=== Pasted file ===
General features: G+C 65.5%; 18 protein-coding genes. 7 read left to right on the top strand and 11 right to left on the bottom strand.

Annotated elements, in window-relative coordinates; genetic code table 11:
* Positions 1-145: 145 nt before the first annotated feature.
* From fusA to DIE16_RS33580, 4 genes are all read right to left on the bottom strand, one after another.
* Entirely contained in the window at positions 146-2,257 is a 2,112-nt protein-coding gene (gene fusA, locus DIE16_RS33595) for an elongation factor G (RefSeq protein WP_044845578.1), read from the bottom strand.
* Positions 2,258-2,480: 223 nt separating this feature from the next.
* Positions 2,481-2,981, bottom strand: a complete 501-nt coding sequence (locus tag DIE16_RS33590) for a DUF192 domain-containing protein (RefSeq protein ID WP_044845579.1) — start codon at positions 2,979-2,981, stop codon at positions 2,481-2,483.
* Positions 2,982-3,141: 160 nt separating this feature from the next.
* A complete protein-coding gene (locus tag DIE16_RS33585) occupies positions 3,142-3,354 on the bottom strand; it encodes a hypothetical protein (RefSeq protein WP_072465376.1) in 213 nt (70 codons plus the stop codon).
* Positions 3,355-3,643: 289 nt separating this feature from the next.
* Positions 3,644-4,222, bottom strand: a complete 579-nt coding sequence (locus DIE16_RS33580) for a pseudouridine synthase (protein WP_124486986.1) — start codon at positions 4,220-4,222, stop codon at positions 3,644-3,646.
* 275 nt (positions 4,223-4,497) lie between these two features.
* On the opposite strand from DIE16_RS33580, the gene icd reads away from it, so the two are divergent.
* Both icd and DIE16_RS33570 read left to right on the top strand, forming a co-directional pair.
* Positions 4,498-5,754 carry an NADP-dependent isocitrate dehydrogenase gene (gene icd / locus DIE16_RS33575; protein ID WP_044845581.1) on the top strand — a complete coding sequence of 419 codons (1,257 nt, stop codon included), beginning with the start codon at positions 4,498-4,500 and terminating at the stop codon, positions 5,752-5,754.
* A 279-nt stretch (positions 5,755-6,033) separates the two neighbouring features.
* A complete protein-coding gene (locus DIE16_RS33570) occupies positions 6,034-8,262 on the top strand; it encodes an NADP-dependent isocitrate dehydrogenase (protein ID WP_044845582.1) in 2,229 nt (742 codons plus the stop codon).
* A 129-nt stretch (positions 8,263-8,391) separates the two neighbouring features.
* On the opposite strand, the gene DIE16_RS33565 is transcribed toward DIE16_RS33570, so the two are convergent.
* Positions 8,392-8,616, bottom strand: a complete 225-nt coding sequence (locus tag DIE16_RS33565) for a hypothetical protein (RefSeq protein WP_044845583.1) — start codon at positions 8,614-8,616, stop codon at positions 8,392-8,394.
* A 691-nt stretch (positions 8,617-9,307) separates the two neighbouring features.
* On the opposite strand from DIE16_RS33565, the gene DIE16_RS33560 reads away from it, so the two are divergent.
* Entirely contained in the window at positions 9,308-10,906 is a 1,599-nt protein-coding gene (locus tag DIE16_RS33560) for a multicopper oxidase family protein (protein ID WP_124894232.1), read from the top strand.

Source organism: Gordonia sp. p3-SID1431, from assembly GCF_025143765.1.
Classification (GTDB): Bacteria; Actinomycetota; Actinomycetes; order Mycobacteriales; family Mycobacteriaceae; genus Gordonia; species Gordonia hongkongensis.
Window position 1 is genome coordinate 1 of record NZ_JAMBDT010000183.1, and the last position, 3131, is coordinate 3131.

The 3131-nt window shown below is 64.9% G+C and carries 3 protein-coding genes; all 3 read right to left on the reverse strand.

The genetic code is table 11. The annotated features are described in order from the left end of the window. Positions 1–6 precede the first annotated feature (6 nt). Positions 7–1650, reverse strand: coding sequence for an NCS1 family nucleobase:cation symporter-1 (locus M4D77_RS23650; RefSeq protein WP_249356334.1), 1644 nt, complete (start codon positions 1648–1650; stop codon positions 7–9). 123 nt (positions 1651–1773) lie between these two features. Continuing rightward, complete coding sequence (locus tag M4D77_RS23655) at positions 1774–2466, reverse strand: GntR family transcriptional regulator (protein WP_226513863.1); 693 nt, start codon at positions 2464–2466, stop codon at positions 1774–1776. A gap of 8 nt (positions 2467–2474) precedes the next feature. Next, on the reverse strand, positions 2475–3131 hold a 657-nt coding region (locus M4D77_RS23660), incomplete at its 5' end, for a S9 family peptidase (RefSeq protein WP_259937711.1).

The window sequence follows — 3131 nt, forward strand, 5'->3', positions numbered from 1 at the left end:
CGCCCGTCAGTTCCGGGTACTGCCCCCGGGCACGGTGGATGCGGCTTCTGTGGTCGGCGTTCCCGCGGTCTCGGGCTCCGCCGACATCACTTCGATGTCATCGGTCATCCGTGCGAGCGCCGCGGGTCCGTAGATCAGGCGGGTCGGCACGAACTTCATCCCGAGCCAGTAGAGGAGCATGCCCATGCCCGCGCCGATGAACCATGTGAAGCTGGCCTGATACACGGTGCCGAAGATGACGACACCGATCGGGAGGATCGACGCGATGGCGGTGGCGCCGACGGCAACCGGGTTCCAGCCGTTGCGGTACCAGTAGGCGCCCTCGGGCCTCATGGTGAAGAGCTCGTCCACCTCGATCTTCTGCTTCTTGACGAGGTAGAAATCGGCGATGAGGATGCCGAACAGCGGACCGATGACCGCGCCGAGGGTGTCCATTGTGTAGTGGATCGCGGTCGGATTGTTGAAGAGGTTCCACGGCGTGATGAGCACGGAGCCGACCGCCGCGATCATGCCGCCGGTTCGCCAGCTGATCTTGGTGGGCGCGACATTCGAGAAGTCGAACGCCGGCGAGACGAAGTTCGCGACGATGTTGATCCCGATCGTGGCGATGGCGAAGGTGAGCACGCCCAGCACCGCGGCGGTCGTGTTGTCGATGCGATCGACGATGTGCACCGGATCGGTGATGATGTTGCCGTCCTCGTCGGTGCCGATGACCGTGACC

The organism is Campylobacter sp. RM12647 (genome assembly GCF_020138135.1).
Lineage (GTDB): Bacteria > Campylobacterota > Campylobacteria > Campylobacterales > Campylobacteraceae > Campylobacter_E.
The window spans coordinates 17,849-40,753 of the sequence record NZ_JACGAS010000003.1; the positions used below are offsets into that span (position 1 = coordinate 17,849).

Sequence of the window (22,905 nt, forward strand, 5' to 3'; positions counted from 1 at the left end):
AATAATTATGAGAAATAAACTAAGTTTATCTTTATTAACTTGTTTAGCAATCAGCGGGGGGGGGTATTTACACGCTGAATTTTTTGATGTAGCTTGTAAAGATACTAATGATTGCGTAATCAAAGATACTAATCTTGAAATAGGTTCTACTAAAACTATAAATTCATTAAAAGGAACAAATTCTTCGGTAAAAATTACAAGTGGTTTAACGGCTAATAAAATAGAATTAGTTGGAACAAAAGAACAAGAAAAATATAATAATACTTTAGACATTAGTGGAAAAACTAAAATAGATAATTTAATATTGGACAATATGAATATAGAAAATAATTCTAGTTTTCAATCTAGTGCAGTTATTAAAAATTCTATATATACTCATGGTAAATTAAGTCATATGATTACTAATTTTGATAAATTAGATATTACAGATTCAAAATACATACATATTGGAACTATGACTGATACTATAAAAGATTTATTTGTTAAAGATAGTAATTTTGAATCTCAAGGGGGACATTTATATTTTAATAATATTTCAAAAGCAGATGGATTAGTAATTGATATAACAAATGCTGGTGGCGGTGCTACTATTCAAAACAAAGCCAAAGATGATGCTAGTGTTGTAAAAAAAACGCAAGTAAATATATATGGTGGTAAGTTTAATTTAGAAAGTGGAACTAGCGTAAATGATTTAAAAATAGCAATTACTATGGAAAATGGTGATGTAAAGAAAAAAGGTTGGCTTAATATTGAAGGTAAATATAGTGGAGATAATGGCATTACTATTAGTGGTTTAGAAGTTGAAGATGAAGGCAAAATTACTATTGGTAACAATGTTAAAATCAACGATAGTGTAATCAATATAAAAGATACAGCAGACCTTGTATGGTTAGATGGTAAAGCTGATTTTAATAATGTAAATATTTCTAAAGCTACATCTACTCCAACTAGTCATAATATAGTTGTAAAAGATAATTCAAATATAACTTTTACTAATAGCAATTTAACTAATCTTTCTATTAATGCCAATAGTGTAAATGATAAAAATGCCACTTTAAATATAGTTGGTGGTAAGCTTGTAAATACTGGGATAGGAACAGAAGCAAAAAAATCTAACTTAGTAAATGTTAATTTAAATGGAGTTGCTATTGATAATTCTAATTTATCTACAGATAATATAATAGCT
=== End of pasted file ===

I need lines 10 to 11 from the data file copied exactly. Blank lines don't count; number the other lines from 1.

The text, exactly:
* Positions 3,355-3,643: 289 nt separating this feature from the next.
* Positions 3,644-4,222, bottom strand: a complete 579-nt coding sequence (locus DIE16_RS33580) for a pseudouridine synthase (protein WP_124486986.1) — start codon at positions 4,220-4,222, stop codon at positions 3,644-3,646.